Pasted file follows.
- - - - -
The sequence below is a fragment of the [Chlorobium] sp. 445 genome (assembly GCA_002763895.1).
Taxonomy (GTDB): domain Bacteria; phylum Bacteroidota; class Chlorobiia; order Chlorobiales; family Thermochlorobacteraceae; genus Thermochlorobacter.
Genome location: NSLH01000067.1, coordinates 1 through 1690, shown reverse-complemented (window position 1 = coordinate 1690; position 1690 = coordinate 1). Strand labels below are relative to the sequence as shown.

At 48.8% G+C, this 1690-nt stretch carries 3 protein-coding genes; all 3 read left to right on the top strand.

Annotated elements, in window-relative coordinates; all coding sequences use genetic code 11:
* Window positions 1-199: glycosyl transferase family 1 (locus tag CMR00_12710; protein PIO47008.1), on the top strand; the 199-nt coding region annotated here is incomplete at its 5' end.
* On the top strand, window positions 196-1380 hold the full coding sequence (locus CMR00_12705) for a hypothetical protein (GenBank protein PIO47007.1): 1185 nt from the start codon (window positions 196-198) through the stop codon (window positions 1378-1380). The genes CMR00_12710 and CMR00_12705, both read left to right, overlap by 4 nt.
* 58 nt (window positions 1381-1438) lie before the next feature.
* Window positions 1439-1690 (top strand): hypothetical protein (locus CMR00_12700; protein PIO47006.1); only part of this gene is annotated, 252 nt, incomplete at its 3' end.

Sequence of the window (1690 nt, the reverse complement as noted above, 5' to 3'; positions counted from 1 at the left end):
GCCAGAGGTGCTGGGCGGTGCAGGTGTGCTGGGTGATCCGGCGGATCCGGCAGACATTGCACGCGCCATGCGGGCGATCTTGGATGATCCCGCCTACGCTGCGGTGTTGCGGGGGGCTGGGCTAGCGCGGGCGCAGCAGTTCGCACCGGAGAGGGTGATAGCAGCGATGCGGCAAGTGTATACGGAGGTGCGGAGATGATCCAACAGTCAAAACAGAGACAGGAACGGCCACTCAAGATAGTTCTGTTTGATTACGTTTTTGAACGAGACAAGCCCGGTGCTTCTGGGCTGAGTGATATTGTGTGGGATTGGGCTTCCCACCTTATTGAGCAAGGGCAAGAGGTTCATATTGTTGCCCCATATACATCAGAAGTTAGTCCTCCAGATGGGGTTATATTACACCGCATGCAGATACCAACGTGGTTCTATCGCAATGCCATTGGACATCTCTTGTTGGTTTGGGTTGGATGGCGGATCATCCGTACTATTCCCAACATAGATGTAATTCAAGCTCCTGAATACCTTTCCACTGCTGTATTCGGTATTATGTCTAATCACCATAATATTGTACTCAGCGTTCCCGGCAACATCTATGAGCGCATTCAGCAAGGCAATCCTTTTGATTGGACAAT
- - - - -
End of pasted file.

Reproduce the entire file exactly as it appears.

The sequence below is a fragment of the [Chlorobium] sp. 445 genome (assembly GCA_002763895.1).
Taxonomy (GTDB): domain Bacteria; phylum Bacteroidota; class Chlorobiia; order Chlorobiales; family Thermochlorobacteraceae; genus Thermochlorobacter.
Genome location: NSLH01000067.1, coordinates 1 through 1690, shown reverse-complemented (window position 1 = coordinate 1690; position 1690 = coordinate 1). Strand labels below are relative to the sequence as shown.

At 48.8% G+C, this 1690-nt stretch carries 3 protein-coding genes; all 3 read left to right on the top strand.

Annotated elements, in window-relative coordinates; all coding sequences use genetic code 11:
* Window positions 1-199: glycosyl transferase family 1 (locus tag CMR00_12710; protein PIO47008.1), on the top strand; the 199-nt coding region annotated here is incomplete at its 5' end.
* On the top strand, window positions 196-1380 hold the full coding sequence (locus CMR00_12705) for a hypothetical protein (GenBank protein PIO47007.1): 1185 nt from the start codon (window positions 196-198) through the stop codon (window positions 1378-1380). The genes CMR00_12710 and CMR00_12705, both read left to right, overlap by 4 nt.
* 58 nt (window positions 1381-1438) lie before the next feature.
* Window positions 1439-1690 (top strand): hypothetical protein (locus CMR00_12700; protein PIO47006.1); only part of this gene is annotated, 252 nt, incomplete at its 3' end.

Sequence of the window (1690 nt, the reverse complement as noted above, 5' to 3'; positions counted from 1 at the left end):
GCCAGAGGTGCTGGGCGGTGCAGGTGTGCTGGGTGATCCGGCGGATCCGGCAGACATTGCACGCGCCATGCGGGCGATCTTGGATGATCCCGCCTACGCTGCGGTGTTGCGGGGGGCTGGGCTAGCGCGGGCGCAGCAGTTCGCACCGGAGAGGGTGATAGCAGCGATGCGGCAAGTGTATACGGAGGTGCGGAGATGATCCAACAGTCAAAACAGAGACAGGAACGGCCACTCAAGATAGTTCTGTTTGATTACGTTTTTGAACGAGACAAGCCCGGTGCTTCTGGGCTGAGTGATATTGTGTGGGATTGGGCTTCCCACCTTATTGAGCAAGGGCAAGAGGTTCATATTGTTGCCCCATATACATCAGAAGTTAGTCCTCCAGATGGGGTTATATTACACCGCATGCAGATACCAACGTGGTTCTATCGCAATGCCATTGGACATCTCTTGTTGGTTTGGGTTGGATGGCGGATCATCCGTACTATTCCCAACATAGATGTAATTCAAGCTCCTGAATACCTTTCCACTGCTGTATTCGGTATTATGTCTAATCACCATAATATTGTACTCAGCGTTCCCGGCAACATCTATGAGCGCATTCAGCAAGGCAATCCTTTTGATTGGACAAT